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Reduce excess fan noise by cleaning out dust System
There have been reports of high fan speeds on the iMac 15 in flat panerl after installing various versions of 10.3.8 or 10.4.x. I had such a problem. I tried the hints about restart with plug out and PRAM resetting and the rest. Nothing worked. Problem went on for months. Then the simple idea finally struck. A vacuum cleaner applied to the lower vents cleaned out dust and the fan now runs at normal speed. For those that had success with their maneuvers it may have been inadvertent cleaning when unplugging or button pushing that helped.

One thing that modern appliance computers don't have is a dust filter. Most people wouldn't change them anyway, so I suppose that is why they are not there. I lost a power supply to overheating on my old 6116CD PowerPC some time ago. That filter was inaccessible without physically removing the power supply. As most of us here function as the local tech experts, we should be sure to remember the basic support function of keeping the equipment clean. Dust is a big killer of electronics of all types, so clean out your computers, stereos, TV's and other devices from time to time.

[robg adds: Warning: A reader has emailed me that using a vacuum can be very dangerous, due to static charges that can build up. Instead, use a can of compressed air...]
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Reduce excess fan noise by cleaning out dust
Authored by: macgruder on Apr 06, '06 08:54:08AM

Ha! I sent this hint to Rob over a year ago but it was rejected as 'we don't do hardware hints'. Glad it's in here now. One of the most truly valuable hints here.



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Reduce excess fan noise by cleaning out dust
Authored by: pbeaudet on Apr 06, '06 09:26:56AM

We all know this, but how many actually clean their machines. I had to replace a faulty CD-ROM drive in an 18 month old eMac. I found enough dust and cat hair to choke my horse as well as the vacuum. The little fan on the drive was plugged with dust. It was no wonder it failed. I live in a very rural area. My house is new and fairly airtight with air conditioning.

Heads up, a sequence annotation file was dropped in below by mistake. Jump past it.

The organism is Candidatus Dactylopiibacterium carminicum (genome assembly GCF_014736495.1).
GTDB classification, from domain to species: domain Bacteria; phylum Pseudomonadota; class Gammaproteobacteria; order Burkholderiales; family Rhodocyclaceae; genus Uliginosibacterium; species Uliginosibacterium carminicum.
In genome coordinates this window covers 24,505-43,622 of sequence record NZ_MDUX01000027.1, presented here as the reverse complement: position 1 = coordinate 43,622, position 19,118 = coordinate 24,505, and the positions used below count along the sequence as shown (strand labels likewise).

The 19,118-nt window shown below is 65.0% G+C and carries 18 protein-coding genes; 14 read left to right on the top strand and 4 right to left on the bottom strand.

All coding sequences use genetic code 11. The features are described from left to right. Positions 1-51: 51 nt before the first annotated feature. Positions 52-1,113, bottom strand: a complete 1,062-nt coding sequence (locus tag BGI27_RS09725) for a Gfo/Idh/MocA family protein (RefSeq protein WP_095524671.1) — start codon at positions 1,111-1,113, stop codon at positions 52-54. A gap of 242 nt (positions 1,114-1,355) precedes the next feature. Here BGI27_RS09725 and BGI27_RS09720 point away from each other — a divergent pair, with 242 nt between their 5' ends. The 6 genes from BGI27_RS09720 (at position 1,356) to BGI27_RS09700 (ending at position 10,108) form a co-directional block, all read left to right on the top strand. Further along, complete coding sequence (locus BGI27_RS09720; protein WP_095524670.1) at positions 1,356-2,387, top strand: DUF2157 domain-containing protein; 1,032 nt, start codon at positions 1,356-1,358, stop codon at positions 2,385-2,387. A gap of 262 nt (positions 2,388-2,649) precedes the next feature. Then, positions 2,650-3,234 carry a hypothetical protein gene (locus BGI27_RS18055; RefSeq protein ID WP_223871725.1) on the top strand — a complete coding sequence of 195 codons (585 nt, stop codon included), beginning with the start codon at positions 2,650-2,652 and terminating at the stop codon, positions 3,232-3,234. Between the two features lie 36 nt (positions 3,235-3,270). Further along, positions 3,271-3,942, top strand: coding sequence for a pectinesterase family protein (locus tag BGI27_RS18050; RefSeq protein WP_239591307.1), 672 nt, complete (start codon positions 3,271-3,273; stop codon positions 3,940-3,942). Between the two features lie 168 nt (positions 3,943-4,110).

Thanks for the reminder!

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pjb



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Reduce excess fan noise by cleaning out dust
Authored by: mizraith on Apr 06, '06 03:00:18PM

I had HORRIBLE fan noise with 10.4.4 with my 15 TiBook. The upgrade to 10.4.5 made it all better. This same thing happened before in 10.3.? The take home point is that (no, i've never cleaned the fans) some of the OS updates mess with how the fan is throttled, occasionally causing the fan to go full out for NO reason.



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Reduce excess fan noise by cleaning out dust
Authored by: kahuna on Apr 06, '06 09:27:08AM

While I've been using the vacuum to suck out my mini for a year, I've always wondered about possible static discharge damaging anything. Any warnings out there?



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Reduce excess fan noise by cleaning out dust
Authored by: robg on Apr 06, '06 09:35:11AM
Someone just emailed me the following:

"Today's hint about vacuuming your Mac is extremely dangerous, enormous amount of static electricity is generated and can destroy electronics.

Vacuum cleaners should never be used with electronic equipment. Use canned air to blow out dust. It can be bought at most electronics supply shops."

I've added a warning to the note, as I don't know one way or the other for sure, but 'better safe than sorry' seems like good advice.

-rob.

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Reduce excess fan noise by cleaning out dust
Authored by: ParadisePete on Apr 06, '06 01:35:05PM

If your wiring is properly grounded and your Mac is plugged in you're not going to fry anything.



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Reduce excess fan noise by cleaning out dust
Authored by: Clublights on Apr 08, '06 01:19:05PM

That is a MAJOR risk

you know how many houses aree wired poorly?

I've SEEN a vacuum destroy electronics... and not even a " cheap" Mac.

Instead it was a 35,000 dollar Lighting control desk ( see why I called the mac cheap? )

USE COMPRESSED AIR ONLY. the risk is HIGH. and yes you may have gotten away with it for years I've even done it some myself. but the risk is a lot

Better much safer then sorry your mac fried.



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On the static risk
Authored by: kd4ttc on Apr 06, '06 10:39:00AM

I forgot about that issue. A google search on "risk of damage to electronic components from vacuum cleaner" resulted in a few sites that mostly warned of the risk of static discharge, though a couple of sites said if the vacuum didn't touch anything all would be OK.